Now is a great time to get your garden ready for summer. We’ve had a much better Spring this year compared to 2018, when we saw snow as late as April. This means that your garden has likely had a chance to flourish, however there are a number of tasks that can prepare your garden for the summer months. Take a look at our top tips below.

Mow and Mulch Your Lawn

Mulching your lawn can have huge benefits. We even wrote this article about the top reasons to mulch: It can insulate your lawn from heat, block weeds and help to conserve moisture.

Water Frequently

If it’s very dry, we recommend that you provide your garden with at least an inch of water per week. Baskets and planters might need significantly more, especially in hot conditions.


Once your flowers have died back you can help your plants put more energy into flowering again by deadheading them. Annuals, flowering shrubs and perennials will also flower more often during the summer if you deadhead.


As plants grow in early summer, if you’ve kept the area free of weeds, they should begin to keep weeds at bay. Unfortunately, this doesn’t mean you should stop weeding. If you let a single weed go to seed it can cause much more weeding in the future.

Pest & Disease Management

Various weather types can cause pests and disease. When you deadhead, weed and water, keep an eye out for signs of insects and disease. The solution can sometimes be complex, but the key to a healthy garden lies in early detection and prompt treatment. Protect the good insects in your garden by following the manufacturer’s instructions on any treatments that you use.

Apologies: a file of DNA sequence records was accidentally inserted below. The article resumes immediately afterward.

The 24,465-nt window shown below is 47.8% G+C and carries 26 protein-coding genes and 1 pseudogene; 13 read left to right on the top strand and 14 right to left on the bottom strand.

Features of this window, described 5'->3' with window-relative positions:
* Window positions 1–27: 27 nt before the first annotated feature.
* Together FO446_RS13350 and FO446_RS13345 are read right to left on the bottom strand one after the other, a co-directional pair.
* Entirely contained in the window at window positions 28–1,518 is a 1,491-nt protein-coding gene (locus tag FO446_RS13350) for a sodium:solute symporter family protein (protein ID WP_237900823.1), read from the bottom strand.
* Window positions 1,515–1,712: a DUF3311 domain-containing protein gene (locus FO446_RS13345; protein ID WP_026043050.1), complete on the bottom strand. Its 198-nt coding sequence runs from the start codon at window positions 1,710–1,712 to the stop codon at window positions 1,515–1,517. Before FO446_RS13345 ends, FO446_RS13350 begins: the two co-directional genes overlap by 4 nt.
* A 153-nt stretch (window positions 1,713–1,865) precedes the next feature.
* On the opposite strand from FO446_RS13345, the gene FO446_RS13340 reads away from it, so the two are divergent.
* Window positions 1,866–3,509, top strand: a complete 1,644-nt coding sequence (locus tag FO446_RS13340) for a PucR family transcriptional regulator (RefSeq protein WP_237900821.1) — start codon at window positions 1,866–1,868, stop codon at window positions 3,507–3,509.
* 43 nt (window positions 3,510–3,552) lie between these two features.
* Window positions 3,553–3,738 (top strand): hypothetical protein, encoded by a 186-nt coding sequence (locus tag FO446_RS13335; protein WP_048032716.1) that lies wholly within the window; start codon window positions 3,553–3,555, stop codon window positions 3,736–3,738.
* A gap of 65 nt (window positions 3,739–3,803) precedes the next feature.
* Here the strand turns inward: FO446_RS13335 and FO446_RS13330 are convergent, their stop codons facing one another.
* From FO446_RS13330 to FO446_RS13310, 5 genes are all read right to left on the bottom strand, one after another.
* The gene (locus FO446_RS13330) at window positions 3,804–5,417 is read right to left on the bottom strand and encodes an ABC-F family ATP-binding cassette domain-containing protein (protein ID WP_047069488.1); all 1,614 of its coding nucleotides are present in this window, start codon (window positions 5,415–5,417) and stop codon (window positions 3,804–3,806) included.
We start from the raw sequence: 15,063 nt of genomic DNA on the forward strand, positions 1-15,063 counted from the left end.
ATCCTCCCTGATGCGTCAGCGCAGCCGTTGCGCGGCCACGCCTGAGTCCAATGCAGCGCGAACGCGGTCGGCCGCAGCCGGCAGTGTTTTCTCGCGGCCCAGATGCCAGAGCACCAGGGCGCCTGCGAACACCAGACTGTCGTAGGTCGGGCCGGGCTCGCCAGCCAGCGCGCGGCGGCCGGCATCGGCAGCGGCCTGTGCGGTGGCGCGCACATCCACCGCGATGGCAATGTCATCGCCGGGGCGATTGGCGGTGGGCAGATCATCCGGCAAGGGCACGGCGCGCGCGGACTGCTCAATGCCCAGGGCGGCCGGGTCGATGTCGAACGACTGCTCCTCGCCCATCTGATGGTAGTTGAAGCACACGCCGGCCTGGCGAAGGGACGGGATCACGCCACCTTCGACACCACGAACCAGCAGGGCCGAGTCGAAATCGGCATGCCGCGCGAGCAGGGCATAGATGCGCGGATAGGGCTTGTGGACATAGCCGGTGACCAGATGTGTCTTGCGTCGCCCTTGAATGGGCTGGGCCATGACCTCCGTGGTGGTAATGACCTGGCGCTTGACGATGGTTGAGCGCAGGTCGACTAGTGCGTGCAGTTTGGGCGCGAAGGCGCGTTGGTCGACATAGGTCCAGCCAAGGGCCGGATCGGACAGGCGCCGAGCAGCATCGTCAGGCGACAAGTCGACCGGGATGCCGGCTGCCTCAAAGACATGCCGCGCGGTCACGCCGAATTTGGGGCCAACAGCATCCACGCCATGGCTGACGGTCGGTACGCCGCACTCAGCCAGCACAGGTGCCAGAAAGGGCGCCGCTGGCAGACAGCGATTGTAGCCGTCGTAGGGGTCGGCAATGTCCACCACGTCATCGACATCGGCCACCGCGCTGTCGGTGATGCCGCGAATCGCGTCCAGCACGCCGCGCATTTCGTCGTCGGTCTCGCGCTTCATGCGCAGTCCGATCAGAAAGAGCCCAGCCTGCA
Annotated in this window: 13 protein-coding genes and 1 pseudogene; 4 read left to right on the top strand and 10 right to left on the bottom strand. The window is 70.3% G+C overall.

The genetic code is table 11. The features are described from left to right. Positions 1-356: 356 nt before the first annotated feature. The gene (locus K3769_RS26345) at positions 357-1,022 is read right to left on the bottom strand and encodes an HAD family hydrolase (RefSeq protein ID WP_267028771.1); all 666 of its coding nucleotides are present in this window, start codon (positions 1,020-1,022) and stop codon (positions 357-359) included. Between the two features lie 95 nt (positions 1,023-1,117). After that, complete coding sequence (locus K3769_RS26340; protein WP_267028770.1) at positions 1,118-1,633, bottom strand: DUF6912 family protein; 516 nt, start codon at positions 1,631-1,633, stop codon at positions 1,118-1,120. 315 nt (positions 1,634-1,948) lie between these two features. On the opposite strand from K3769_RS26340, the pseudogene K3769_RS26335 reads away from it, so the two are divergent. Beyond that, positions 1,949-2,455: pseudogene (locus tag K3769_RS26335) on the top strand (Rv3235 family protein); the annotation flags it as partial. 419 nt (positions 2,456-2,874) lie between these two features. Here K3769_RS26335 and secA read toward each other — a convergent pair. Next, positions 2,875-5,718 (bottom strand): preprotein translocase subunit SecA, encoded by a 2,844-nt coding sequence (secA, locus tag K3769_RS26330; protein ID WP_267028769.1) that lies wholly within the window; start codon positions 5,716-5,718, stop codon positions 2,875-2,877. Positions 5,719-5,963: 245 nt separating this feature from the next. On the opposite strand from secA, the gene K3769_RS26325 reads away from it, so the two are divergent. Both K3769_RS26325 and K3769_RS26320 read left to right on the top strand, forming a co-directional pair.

Pick Vegetables Once Ripe

In your vegetable plot, keep plants like tomatoes, beans, cucumbers, okra and other repeating plants picked clean as the fruit ripens. Allowing fruit to become over-mature slows natural production, and it can spell the end of the season for these plants.

Remove Dead Plants

Whether they died of disease, insect damage or natural causes, dead plants shouldn’t remain in your garden. Not only do they spoil the look of your garden, they can harbour pests and disease that may spread to other plants. Move dead plants to create a compost solution if they are safe for that purpose. If further infestation is a concern, burn or bag and dispose of the plants off site.


By mid-summer it is a good time to fertilise your lawn and your garden. Yellowish leaves signify an iron deficiency in an otherwise healthy plant, particularly in lawns and broad-leaf evergreens like gardenias, rhododendrons, azaleas, hollies and other plants. It is also time to feed hungry garden vegetables like greens, tomatoes, peppers and other plants that may have been planted a month ago or more.

If you keep on top of these top pre-summer garden tasks you will enjoy a beautiful and easier to maintain garden throughout the summer. Why not browse the garden machinery section of our website to see how you can make these tasks easier.

Leave A Comment